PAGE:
The dangling else "problem" is a fine example of how novice programmers know better than the language designers. Usually an unattributed story is added, of some PL/I compiler that actually depended on indentation rather than on the language definition to decide the issue.

There is, in fact, a minor problem in parsing a dangling else. yacc and friends will say that a "shift/reduce conflict" has been resolved. The standard way to resolve it actually DTRT, and the else matches the inner if.

The solution to the programmer's "dangling else" problem (as opposed to the compiler writer's "dangling else" non-problem) is to use an editor which does (correct) indentation for you, like (X)Emacs. That way, the indentation of a line depends only on the syntax, and cannot be wrong.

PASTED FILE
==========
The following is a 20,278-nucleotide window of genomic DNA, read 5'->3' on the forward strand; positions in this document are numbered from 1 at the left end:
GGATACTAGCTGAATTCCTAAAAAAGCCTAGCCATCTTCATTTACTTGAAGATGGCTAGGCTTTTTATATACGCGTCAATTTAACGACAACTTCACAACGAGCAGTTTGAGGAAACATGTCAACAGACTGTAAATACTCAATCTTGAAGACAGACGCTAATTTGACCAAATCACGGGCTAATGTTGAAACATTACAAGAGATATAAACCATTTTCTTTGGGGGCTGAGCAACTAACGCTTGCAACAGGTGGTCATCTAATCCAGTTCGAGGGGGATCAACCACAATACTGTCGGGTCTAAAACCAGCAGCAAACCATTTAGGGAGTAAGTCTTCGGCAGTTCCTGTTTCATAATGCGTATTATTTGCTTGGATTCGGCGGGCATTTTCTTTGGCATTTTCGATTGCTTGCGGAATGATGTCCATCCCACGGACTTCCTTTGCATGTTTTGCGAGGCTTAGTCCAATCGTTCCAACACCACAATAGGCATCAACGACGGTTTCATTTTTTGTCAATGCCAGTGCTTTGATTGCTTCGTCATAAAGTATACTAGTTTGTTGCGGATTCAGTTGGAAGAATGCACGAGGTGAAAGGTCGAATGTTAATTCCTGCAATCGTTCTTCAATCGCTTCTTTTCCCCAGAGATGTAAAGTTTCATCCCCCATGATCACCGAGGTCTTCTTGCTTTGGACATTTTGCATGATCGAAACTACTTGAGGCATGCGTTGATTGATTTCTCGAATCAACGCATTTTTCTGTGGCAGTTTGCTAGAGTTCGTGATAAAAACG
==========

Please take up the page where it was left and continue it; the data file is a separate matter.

There are many similar "problems":

The "wrong operator" problem
Writing "+" when you meant to write "-". This can cause infinite loops and actual errors in code. The solution is never to use the "+" token in your code, only "-". Obviously it would not be possible only to use the "+" token.
The "wrong function" problem
Writing "scanf" when you meant to write "printf". This not only prevents your program from running, it even crashes it! (Well, any half-modern compiler manages to warn your program is completely wrong, but that's besides the point.)
The "dangling semicolon" problem
Writing ";" in the wrong place, e.g.
  printf("i = %d\n",11-i);
prints only a single, wrong, value, instead of 10 correct ones. The solution is to use BASIC, which doesn't use semicolons. Or assembler or LISP, which tend to treat them as comments.